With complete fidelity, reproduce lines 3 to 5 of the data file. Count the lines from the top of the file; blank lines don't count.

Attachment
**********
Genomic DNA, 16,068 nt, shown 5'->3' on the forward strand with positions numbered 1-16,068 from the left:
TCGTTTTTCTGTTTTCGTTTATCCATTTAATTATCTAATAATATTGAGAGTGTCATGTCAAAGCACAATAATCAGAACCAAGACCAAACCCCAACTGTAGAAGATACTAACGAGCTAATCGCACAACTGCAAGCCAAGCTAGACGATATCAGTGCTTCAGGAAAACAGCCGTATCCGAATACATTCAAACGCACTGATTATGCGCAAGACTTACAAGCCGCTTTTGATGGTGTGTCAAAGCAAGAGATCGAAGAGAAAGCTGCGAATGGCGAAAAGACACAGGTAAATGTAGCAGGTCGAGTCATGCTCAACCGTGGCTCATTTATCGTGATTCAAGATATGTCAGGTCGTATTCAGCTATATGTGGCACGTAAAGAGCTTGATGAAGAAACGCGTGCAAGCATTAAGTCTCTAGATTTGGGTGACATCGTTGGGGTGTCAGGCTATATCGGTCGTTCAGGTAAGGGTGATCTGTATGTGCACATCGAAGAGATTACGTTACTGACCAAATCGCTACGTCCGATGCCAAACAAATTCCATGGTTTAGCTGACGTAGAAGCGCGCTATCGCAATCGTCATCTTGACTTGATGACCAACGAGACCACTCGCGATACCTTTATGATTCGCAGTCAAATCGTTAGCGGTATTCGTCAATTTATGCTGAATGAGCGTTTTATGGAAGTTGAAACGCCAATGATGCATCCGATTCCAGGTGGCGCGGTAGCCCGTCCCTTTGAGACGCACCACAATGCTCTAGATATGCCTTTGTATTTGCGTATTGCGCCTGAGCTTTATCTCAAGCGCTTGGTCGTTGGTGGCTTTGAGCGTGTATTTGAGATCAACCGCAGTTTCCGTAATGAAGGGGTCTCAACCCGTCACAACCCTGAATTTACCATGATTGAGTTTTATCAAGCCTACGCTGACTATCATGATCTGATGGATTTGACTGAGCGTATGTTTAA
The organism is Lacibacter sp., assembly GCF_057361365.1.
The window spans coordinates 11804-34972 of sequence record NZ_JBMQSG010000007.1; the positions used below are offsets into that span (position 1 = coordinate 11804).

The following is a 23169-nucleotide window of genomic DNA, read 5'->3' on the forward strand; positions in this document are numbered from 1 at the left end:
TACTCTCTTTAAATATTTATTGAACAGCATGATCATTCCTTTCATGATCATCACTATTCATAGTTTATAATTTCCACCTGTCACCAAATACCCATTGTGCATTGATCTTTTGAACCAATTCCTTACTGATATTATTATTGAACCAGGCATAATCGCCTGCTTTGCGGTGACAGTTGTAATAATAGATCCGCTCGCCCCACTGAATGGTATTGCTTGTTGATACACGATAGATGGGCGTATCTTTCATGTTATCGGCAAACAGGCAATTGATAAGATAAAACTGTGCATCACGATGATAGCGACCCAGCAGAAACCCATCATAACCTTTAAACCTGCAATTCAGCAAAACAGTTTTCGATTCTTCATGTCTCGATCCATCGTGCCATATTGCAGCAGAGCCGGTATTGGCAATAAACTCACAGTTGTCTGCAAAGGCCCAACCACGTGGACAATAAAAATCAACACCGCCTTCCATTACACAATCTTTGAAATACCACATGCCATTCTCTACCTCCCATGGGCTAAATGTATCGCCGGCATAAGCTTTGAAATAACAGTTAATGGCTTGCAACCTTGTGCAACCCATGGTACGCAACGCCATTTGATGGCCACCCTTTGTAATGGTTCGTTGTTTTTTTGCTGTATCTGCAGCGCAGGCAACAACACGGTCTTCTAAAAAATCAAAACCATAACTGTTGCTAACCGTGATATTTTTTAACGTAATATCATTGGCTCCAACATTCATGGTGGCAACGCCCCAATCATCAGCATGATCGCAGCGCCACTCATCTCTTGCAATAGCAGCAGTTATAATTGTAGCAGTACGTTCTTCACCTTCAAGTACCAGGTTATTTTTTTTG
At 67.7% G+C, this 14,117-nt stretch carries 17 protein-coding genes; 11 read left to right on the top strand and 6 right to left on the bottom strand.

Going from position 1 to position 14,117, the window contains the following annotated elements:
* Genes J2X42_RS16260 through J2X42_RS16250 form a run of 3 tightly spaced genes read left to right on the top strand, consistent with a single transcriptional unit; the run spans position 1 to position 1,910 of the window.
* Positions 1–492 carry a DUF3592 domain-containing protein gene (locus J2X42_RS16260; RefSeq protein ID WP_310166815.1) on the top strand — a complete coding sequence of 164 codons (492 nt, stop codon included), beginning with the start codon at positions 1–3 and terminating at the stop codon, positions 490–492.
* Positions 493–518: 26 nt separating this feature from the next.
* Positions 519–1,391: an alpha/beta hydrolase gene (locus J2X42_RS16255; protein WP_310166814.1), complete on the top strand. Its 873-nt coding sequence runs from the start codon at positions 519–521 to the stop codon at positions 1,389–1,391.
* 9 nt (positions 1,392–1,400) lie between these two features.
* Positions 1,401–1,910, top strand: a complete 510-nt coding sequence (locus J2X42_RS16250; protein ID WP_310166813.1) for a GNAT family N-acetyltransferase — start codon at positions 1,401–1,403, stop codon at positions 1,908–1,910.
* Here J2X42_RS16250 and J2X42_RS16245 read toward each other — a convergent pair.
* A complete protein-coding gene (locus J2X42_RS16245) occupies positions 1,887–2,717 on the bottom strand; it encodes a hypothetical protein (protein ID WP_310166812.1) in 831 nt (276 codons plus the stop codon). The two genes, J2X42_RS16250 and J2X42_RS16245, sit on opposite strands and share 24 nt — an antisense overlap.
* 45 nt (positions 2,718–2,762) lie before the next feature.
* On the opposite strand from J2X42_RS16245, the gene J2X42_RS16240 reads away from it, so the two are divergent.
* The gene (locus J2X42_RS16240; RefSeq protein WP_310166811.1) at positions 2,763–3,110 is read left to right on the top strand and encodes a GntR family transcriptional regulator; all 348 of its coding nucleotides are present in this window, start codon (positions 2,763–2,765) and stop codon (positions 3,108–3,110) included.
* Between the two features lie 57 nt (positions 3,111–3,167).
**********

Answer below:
The organism is Lacibacter sp., assembly GCF_057361365.1.
The window spans coordinates 11804-34972 of sequence record NZ_JBMQSG010000007.1; the positions used below are offsets into that span (position 1 = coordinate 11804).

The following is a 23169-nucleotide window of genomic DNA, read 5'->3' on the forward strand; positions in this document are numbered from 1 at the left end: